Personalization is one of the key pillars of Netflix as it enables each member to experience the vast collection of content tailored to their interests. Our personalization system is powered by several machine learning models. These models are only as good as the data that is fed to them. They are trained using hundreds of terabytes of data everyday, that make it a non-trivial challenge to track and maintain data quality. To ensure high data quality, we require three things: automated monitoring of data; visualization to observe changes in the metrics over time; and mechanisms to control data related regressions, wherein a data regression is defined as data loss or distributional shifts over a given period of time.
In this talk, we will describe infrastructure and methods that we used to achieve the above: – ‘Swimlanes’ that help us define data boundaries for different environments that are used to develop, evaluate and deploy ML models, – Pipelines that aggregate data metrics from various sources within each swimlane – Time series and dashboard visualization tools across an atypically larger period of time – Automated audits that periodically monitor these metrics to detect data regressions. We will explain how we run aggregation jobs to optimize metric computations, SQL queries to quickly define/test individual metrics and other ETL jobs to power the visualization/audits tools using Spark.’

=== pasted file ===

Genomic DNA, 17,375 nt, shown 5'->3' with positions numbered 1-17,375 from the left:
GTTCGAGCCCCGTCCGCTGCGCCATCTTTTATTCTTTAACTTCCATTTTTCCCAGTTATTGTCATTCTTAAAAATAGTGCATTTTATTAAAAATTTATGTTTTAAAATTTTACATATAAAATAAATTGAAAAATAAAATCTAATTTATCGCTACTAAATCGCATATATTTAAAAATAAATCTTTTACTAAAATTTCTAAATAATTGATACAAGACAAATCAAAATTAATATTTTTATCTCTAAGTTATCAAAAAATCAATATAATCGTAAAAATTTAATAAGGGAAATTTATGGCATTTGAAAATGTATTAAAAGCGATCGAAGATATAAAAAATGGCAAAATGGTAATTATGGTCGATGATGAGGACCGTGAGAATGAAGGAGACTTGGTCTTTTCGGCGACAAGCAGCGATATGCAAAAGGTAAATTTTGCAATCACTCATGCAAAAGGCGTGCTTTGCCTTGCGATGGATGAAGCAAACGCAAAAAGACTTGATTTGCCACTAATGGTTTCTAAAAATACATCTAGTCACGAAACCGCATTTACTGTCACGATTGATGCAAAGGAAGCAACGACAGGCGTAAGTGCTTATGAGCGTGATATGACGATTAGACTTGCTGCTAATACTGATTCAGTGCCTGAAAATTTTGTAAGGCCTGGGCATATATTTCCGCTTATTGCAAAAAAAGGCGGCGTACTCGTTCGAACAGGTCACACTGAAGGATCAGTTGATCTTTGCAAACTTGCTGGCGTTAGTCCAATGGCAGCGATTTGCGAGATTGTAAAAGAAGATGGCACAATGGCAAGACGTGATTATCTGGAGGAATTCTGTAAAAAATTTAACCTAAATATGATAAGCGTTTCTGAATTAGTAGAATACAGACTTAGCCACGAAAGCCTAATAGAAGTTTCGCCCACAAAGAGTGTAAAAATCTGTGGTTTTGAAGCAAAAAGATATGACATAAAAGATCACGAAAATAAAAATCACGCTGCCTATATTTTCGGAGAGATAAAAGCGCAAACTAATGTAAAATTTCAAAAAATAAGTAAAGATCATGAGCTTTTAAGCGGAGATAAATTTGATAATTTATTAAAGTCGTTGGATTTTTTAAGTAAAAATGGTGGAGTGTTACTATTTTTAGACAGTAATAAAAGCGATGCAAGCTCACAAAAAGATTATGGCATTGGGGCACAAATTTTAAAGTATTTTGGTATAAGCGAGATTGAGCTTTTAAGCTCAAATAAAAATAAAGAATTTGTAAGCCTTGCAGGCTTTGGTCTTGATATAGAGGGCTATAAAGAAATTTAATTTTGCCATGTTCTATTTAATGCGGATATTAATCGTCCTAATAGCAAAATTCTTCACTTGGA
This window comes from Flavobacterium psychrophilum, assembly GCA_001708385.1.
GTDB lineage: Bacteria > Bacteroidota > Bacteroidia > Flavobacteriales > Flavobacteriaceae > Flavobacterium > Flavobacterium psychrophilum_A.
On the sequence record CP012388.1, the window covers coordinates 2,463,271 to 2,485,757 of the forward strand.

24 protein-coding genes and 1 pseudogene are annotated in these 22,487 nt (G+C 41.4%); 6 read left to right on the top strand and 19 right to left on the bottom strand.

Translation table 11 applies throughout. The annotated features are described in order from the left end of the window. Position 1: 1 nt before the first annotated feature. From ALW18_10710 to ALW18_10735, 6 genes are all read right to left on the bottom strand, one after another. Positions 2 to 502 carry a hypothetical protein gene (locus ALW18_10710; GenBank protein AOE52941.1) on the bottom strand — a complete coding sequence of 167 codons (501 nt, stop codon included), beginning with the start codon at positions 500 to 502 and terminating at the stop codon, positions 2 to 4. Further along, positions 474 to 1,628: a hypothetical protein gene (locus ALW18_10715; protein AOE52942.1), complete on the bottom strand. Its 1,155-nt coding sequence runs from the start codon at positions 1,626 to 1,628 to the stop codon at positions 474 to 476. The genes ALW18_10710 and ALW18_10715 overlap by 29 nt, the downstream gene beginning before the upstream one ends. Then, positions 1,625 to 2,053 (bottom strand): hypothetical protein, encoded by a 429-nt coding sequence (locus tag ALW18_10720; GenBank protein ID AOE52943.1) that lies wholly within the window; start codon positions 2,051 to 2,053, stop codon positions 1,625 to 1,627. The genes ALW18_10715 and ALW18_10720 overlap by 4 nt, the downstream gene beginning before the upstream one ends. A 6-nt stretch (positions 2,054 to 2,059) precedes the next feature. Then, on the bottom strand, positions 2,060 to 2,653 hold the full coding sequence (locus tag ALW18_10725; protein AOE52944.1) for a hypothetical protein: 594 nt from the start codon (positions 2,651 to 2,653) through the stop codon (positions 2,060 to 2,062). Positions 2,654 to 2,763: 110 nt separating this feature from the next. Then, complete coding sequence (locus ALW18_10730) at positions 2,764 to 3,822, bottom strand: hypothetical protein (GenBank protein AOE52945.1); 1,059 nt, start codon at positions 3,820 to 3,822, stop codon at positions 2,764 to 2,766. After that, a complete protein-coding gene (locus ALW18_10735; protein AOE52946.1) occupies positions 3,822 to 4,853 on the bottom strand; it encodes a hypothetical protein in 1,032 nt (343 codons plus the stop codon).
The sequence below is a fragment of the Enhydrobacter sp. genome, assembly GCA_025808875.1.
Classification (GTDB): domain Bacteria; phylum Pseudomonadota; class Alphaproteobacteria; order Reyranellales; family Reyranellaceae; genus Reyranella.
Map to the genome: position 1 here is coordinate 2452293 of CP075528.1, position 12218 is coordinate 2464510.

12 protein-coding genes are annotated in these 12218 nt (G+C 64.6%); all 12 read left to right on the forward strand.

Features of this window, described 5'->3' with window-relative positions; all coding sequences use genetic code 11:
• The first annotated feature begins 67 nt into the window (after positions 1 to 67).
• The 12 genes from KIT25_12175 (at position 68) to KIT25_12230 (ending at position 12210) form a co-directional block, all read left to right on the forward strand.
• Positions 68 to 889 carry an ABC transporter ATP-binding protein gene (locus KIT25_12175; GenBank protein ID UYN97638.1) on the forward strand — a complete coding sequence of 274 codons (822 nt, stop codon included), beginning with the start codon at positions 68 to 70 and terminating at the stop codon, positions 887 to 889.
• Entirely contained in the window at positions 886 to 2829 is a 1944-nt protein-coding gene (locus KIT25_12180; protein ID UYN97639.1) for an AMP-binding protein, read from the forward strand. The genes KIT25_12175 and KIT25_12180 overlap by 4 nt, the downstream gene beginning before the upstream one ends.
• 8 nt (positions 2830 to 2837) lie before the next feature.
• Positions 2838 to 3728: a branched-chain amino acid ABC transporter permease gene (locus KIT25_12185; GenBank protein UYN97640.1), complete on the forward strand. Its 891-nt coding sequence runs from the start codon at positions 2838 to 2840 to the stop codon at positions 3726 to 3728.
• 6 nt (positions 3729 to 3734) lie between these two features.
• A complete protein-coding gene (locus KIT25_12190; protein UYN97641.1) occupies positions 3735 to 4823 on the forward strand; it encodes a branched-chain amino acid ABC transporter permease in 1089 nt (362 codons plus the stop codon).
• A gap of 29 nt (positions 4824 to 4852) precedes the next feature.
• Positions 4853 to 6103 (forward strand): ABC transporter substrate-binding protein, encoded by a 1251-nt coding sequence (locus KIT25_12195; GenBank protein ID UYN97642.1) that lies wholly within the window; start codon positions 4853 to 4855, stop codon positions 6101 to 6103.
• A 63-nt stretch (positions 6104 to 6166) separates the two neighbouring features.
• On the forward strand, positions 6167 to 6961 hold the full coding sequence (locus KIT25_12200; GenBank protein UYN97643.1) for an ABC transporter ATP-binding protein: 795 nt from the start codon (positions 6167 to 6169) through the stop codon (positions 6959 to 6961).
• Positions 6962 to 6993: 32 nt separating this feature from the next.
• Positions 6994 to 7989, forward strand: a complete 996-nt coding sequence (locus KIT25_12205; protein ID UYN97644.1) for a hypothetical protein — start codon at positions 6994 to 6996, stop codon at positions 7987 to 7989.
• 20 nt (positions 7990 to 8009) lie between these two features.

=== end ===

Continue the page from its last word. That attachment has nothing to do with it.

Preetam is currently a Senior Software Engineer at the Personalization Infrastructure team at Netflix. He builds systems that power machine learning models that operate at Petabyte scale. Prior to Netflix, he developed end-to-end machine learning models as part of the data science team at Thumbtack. He has also worked on the content recommendation and mobile search systems at Yahoo. He obtained his Masters from the College of Computing at Georgia Tech.
I work as a senior software engineer in the Personalization Infrastructure team at Netflix. I work on distributed systems and big data, currently focusing on storing and querying petabytes of data. Previously, I have worked at Apple, Sumologic and Amazon in similar roles.